Not Everything Bad is “Anti-Democratic” – and that which is Democratic isn’t Always Good
In a recent Bloomberg column, my George Mason University colleague Tyler Cowen – a prominent economist – warns against the growing tendency to conflate “democracy” with good and just policy, and describe anything we oppose as “anti-democratic”:
One of the most disturbing trends in current discourse is the misuse of the term “anti-democratic.” It has become a kind of all-purpose insult, used as a cudgel to criticize political and intellectual opponents. Not only is this practice intellectually lazy, but it threatens to distort the meaning and obscure the value of democracy.
The advantages of democracy are obvious, at least to me, and deserve greater emphasis:
- Democracy helps produce higher rates of prosperity and economic growth.
- Democratic governments are more likely to protect human rights and basic civil liberties.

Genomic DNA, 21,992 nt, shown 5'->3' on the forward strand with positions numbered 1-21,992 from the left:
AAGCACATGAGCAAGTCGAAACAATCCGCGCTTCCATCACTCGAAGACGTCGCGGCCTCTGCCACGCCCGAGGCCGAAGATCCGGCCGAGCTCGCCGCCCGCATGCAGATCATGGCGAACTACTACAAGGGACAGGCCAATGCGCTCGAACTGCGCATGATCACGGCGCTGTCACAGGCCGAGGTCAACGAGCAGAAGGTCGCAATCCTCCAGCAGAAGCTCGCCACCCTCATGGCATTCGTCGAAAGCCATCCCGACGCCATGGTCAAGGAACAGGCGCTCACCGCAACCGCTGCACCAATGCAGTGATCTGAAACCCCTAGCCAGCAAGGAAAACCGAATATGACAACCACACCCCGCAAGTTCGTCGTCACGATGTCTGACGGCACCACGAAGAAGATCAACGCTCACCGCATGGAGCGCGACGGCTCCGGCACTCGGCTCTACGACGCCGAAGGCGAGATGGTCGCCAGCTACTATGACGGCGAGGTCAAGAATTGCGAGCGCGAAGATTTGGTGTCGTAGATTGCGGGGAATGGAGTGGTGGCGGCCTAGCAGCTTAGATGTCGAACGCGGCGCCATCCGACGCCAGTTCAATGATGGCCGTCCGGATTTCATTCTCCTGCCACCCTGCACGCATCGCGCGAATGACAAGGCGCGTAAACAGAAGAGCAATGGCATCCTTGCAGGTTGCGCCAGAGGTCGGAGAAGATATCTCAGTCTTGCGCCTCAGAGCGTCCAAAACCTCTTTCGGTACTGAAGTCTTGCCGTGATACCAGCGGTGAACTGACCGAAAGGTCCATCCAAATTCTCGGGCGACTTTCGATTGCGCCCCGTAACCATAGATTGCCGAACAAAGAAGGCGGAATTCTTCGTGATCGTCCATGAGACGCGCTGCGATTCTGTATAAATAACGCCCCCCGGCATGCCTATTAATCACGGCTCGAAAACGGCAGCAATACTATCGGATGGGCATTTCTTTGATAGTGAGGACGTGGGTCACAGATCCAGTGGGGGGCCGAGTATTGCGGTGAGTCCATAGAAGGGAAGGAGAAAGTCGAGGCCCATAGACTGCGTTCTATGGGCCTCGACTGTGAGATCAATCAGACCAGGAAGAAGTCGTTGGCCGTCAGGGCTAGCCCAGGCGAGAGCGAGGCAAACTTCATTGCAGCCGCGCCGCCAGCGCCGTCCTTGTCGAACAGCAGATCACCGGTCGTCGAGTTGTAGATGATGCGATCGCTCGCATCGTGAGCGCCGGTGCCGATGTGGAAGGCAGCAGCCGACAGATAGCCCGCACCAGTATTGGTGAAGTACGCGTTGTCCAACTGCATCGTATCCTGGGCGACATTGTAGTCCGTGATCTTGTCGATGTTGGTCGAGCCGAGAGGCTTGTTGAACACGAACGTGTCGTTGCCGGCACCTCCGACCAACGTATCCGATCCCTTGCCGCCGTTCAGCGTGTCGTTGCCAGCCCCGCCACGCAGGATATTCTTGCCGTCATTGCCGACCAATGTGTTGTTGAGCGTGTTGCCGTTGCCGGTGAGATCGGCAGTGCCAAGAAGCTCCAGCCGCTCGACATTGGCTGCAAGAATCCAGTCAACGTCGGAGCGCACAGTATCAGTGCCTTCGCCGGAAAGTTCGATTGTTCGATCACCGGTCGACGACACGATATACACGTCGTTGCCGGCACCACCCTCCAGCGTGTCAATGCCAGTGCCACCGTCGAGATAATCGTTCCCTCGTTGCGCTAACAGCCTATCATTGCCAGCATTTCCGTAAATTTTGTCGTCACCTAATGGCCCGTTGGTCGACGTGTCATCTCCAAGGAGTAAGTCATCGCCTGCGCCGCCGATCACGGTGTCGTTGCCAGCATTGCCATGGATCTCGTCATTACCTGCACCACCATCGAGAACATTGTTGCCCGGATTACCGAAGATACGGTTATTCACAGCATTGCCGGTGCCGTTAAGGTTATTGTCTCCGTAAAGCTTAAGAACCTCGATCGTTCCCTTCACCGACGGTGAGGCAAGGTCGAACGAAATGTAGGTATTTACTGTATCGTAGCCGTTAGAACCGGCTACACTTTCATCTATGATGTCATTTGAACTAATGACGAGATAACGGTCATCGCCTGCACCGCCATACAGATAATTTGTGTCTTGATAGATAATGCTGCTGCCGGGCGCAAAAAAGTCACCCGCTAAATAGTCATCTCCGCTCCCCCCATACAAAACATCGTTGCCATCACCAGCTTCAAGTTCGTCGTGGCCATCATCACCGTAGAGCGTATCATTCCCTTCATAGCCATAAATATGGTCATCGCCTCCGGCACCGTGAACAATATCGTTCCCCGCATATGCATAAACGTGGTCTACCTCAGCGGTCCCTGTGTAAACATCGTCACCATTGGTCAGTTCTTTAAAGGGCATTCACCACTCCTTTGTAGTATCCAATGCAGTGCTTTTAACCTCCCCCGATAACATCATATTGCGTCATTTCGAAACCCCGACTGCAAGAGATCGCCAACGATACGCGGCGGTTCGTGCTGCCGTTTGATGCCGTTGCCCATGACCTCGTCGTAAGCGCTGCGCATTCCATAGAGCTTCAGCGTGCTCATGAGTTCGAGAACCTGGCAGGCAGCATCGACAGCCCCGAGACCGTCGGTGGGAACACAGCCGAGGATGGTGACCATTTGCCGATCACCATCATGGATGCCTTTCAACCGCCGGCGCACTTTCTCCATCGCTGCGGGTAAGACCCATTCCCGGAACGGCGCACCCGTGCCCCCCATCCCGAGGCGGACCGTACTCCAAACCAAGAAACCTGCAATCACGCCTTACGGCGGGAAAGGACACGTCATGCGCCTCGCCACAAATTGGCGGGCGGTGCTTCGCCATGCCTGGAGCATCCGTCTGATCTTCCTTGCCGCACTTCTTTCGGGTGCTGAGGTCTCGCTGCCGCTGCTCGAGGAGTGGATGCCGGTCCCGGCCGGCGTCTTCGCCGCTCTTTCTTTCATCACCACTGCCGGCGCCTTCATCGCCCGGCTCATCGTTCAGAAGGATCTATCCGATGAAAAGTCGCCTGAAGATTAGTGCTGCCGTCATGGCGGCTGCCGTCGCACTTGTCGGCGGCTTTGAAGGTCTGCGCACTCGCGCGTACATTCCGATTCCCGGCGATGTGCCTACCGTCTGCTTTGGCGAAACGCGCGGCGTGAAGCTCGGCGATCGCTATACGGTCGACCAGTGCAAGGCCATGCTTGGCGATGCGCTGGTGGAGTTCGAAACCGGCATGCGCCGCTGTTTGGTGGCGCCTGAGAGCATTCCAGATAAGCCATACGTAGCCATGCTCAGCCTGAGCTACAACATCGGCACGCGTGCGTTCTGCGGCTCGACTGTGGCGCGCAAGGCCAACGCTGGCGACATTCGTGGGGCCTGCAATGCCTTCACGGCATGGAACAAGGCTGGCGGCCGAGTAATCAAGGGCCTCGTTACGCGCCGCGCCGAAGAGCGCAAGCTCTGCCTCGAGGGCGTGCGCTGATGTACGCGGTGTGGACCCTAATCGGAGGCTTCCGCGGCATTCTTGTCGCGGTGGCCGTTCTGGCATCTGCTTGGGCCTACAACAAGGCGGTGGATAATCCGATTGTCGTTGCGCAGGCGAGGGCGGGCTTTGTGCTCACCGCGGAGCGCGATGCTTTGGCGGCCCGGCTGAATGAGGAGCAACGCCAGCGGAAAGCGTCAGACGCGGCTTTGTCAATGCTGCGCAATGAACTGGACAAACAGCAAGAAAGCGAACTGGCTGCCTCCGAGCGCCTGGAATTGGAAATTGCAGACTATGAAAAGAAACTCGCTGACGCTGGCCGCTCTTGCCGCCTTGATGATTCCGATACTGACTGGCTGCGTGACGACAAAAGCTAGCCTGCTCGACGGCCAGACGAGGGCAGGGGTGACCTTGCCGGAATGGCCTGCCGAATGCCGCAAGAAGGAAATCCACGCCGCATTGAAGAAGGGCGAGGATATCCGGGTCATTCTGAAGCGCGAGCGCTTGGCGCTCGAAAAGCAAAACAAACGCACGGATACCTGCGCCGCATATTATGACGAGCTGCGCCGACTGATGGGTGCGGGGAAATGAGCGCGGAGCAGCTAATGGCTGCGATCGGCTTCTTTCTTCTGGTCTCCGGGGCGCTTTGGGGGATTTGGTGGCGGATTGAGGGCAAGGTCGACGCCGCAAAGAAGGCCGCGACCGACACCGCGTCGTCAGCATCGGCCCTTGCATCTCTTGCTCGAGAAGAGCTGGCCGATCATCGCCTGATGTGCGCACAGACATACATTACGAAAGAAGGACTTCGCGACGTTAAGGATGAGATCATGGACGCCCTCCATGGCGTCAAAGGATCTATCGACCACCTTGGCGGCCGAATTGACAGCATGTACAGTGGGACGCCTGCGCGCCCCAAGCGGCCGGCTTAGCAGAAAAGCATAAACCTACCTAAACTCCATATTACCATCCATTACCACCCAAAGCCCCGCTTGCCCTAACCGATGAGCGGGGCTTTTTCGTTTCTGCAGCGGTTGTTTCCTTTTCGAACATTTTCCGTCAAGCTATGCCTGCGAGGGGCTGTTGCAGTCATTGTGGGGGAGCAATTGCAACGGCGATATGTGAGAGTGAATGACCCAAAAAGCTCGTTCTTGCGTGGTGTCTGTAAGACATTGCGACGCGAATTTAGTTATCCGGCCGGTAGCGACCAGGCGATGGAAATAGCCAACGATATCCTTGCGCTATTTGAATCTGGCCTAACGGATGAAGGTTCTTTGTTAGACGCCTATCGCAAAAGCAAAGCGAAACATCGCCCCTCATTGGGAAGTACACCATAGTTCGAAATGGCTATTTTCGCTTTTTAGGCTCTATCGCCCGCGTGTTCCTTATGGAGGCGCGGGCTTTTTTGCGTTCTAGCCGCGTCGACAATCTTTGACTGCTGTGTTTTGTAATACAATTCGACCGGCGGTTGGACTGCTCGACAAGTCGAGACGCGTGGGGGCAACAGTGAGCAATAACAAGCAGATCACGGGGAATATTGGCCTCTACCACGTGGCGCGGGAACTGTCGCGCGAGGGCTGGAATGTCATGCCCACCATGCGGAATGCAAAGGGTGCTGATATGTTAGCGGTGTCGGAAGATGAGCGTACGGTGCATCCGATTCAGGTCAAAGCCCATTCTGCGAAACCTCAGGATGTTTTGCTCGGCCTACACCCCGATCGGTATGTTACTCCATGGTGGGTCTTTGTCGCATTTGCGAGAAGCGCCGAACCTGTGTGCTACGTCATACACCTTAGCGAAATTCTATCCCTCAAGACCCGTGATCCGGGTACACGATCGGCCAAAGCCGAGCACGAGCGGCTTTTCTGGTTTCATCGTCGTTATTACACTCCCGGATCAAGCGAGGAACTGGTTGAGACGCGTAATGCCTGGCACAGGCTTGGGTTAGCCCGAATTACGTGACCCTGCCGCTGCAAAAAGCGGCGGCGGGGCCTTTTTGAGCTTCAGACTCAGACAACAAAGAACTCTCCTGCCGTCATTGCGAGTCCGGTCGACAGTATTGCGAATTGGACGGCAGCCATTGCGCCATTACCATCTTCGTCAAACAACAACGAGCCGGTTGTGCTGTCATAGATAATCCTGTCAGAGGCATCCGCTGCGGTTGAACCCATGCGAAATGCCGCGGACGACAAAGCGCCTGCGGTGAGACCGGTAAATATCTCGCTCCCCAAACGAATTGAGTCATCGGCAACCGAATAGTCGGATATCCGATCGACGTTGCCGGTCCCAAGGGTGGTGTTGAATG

- As philosopher Karl Popper stressed, democracy helps societies escape the very worst rulers, by voting them out of office and in the meantime constraining them with checks and balances.
Of course democracy is not perfect. First, a lot of individual democratic decisions are not very good…. Second, there are periods when some countries might do better as non-democracies, even though democracy is better on average…
Too much commentary ignores these nuances….
The danger is that “stuff I agree with” will increasingly be labeled as “democratic,” while anything someone opposes will be called “anti-democratic.” Democracy thus comes to be seen as a way to enact a series of personal preferences rather than a (mostly) beneficial impersonal mechanism for making collective decisions….
[M]any on the political left in the US have made the charge that the Supreme Court’s decision to overturn Roe v. Wade was “anti-democratic.” It is fine to call Dobbs a bad decision, but in fact the ruling puts abortion law into the hands of state
Article from Reason.com